It is true that there is a longstanding distinction between reason and emotion. In past culture and literature, reason and the mind have held a pure dominance over the impulses of emotion. This is evident through Disney’s 1943 short film, ‘Reason and Emotion’, they do this directing the fear of the war, at the conflicts that emotion can cause when it overpowers reason. It successfully presents what Barbalet outlines as the conventional approach to emotions. Intertwined with the movement of mind over body, this depiction eliminates any possible complexity to the emotions. With the discoveries in neuroscience regarding brains functions, emotion can no longer be regarded as a singular entity. In 2015, Disney released ‘Inside Out’, this is representational of the current approaches to emotions. The emotions form goals, and Riley uses her reason developed from core memories to achieve them through socially acceptable actions. The result of a core memory that is mixed with two or more emotions, explains the growing complexity of emotions with age. This is synonymous with the spectrum of emotions that is formed from our understanding of the radical approach described by Barbalet. What is most interesting is the factor that the environment around us can influence our emotions in particular degrees, which produces skewed perceptions of reality. Could this be a possible approach to understanding humans who have a deeper sensitivity to the world? The reflections of stigma and discredit from the people around them, could be impacting the perceptions of reality in a negative way. Perhaps there is nothing wrong with the individual, maybe it is the environment that they are in that affects their sensitivities.

zeljka o'malley said : Guest Report 4 months ago

The 1943 film ‘reason & emotions’ takes a conventional approach, where emotion is in opposition to reason (Barbalet 1998). The cartoon separates emotion and reason, body and mind. It leads the viewer to believe emotion is weakness and having reason is strength. The ‘inside out’ film takes on the radical approach. The intention of the film is to persuade us to accept our emotions, instead of controlling them. The films show a shift in understanding the relationship between reason & emotion. This is due to society changing through education & knowledge & the popular idea of the current time. The radical approach sits well with me. I cannot imagine a separation between mind/body, reason & emotion. As I see it, a child isn’t born thinking rationally, he/she feels emotions first & develops reason through environmental influences. The body exists as a whole; the physical, mental & emotional support each other, which is a continuous process (Barbalet 1998).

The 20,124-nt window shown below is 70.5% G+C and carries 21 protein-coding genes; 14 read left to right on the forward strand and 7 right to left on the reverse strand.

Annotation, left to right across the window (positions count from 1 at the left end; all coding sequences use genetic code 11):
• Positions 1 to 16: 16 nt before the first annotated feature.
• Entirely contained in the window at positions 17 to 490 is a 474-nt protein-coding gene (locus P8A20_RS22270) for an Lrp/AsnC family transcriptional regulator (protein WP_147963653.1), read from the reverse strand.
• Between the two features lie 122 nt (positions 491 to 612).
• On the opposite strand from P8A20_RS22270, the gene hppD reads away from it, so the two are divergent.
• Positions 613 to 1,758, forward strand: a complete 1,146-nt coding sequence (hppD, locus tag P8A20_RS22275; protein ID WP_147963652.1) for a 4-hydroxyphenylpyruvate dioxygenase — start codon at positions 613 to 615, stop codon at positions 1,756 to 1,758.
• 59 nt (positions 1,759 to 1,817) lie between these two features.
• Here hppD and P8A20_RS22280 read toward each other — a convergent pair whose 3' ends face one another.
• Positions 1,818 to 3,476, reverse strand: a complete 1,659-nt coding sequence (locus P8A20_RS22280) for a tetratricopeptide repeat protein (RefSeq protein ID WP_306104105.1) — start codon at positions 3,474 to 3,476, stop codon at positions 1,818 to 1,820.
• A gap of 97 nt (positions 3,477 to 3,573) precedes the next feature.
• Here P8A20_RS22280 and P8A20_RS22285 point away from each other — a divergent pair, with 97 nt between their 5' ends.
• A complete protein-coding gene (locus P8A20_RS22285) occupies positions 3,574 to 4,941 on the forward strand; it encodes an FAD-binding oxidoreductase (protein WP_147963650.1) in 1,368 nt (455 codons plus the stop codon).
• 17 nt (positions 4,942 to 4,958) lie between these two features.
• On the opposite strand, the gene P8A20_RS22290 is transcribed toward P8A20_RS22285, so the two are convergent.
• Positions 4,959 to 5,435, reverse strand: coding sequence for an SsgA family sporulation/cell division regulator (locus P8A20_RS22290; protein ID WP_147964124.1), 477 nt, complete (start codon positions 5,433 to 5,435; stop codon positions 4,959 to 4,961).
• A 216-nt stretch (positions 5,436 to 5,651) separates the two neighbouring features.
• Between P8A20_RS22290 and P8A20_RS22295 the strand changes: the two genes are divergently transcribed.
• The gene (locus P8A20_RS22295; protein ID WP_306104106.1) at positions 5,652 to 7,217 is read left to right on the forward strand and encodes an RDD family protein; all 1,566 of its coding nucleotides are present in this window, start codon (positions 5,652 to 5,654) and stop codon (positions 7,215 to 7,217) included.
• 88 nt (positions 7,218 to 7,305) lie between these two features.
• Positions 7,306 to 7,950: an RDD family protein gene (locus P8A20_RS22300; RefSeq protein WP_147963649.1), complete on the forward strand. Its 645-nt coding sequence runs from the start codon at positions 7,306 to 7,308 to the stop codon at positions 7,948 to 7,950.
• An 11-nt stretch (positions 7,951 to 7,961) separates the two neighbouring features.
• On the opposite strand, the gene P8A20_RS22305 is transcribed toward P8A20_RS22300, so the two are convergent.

Jake Baker said : Guest Report 4 months ago

Reason, or logic, is often depicted as being the opposite of emotion. Emotion is usually seen as being an irrational reaction to a stimulus whereas reason is usually seen as being the rational reaction to a stimulus arrived at after careful consideration of the implications of said stimulus. This is clearly shown in the 1943 clip, which argues that emotion has "gotten the better of" the German population, whereas the ideal American lets reason take the drivers seat. Aside from being an oversimplification of the events which led to the war, this piece of propaganda implies that the Germans let their emotions rule their decisions, as if emotions and reason are functions which can be switched on or off at will. This is not the case in the modern clip which shows an array of emotions working together inside the mind of the people in the clip. The producers' decision to leave reason out of the modern movie may well be indicative of the prevailing thought that emotion and reason are at odds with each other. The reality is more complicated than a straightforward struggle between emotion and reason, with our emotions having a direct impact on reason and vice versa. This relationship between the two could be seen clearly in the TedX talk, with emotion having an effect on our perception of reality.